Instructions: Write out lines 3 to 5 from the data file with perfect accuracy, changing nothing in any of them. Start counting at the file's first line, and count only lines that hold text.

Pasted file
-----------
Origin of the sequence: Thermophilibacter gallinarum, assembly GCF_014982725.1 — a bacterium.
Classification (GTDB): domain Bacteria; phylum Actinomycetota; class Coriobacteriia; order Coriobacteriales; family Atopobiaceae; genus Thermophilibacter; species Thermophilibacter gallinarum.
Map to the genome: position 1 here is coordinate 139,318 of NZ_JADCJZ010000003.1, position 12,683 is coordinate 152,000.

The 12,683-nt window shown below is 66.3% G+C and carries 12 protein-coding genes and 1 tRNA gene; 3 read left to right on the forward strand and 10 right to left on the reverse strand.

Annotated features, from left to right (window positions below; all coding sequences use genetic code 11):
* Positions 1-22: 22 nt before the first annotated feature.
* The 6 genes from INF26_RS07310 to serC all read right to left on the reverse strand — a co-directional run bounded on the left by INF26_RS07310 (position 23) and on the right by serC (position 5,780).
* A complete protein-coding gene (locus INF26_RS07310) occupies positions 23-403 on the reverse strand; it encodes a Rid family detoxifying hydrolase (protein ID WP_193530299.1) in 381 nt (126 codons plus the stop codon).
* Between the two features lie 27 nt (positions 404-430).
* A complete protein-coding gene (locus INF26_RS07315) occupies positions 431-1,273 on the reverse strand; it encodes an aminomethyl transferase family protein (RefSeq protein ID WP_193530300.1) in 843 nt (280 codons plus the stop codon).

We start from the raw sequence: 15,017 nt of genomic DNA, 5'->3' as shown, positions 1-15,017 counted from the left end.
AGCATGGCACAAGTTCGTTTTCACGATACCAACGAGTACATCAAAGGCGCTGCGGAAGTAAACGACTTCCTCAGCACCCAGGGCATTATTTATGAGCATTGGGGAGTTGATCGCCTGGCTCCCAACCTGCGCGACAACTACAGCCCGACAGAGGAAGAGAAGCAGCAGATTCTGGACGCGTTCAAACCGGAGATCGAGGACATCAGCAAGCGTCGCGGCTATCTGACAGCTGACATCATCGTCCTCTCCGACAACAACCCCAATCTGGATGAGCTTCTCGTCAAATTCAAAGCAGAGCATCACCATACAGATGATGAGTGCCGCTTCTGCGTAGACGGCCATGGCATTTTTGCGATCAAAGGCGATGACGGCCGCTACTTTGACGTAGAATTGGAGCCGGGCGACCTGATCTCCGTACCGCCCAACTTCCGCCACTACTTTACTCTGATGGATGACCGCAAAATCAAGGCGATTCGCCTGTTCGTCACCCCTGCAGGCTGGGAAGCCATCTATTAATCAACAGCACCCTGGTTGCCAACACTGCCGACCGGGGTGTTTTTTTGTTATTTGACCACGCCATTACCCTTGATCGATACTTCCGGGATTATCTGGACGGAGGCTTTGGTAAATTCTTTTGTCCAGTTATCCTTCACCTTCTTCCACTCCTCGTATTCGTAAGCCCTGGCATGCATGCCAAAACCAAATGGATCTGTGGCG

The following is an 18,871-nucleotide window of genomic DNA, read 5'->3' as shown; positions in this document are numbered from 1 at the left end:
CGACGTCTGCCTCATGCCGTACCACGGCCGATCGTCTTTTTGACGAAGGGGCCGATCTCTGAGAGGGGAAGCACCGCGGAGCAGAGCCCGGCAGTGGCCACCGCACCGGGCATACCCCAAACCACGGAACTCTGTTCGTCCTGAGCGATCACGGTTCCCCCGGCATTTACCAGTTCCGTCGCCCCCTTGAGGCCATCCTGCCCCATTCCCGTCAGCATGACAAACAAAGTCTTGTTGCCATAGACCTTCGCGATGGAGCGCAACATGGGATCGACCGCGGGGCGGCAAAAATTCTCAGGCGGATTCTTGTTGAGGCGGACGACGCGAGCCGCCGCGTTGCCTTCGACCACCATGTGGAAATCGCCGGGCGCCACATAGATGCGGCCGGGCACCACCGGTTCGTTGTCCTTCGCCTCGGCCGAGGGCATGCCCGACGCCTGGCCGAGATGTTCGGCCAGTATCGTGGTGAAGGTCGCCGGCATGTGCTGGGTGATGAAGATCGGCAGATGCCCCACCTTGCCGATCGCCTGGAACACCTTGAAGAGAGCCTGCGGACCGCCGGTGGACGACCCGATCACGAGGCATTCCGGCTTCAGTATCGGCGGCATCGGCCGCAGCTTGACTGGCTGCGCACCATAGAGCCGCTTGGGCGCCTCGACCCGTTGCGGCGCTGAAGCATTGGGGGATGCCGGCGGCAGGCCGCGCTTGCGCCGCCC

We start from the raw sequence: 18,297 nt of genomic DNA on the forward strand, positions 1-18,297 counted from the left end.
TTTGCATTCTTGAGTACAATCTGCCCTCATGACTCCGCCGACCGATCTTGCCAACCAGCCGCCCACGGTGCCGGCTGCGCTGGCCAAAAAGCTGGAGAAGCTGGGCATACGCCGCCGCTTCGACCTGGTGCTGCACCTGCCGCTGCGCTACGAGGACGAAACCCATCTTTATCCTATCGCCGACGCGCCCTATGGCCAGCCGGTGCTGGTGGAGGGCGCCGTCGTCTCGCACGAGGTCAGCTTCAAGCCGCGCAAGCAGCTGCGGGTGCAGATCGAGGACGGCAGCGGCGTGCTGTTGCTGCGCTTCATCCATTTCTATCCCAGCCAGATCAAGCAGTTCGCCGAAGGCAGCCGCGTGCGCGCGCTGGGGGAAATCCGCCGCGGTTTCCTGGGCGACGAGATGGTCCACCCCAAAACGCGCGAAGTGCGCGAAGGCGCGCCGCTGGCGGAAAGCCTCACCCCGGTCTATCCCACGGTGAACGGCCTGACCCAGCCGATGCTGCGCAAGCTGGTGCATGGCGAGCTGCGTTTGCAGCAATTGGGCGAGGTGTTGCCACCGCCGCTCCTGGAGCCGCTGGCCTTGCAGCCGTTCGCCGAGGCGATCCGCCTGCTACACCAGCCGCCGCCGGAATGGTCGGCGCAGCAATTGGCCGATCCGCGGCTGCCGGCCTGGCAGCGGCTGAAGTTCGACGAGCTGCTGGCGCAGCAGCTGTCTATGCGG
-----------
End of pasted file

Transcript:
Map to the genome: position 1 here is coordinate 139,318 of NZ_JADCJZ010000003.1, position 12,683 is coordinate 152,000.

The 12,683-nt window shown below is 66.3% G+C and carries 12 protein-coding genes and 1 tRNA gene; 3 read left to right on the forward strand and 10 right to left on the reverse strand.

Annotated features, from left to right (window positions below; all coding sequences use genetic code 11):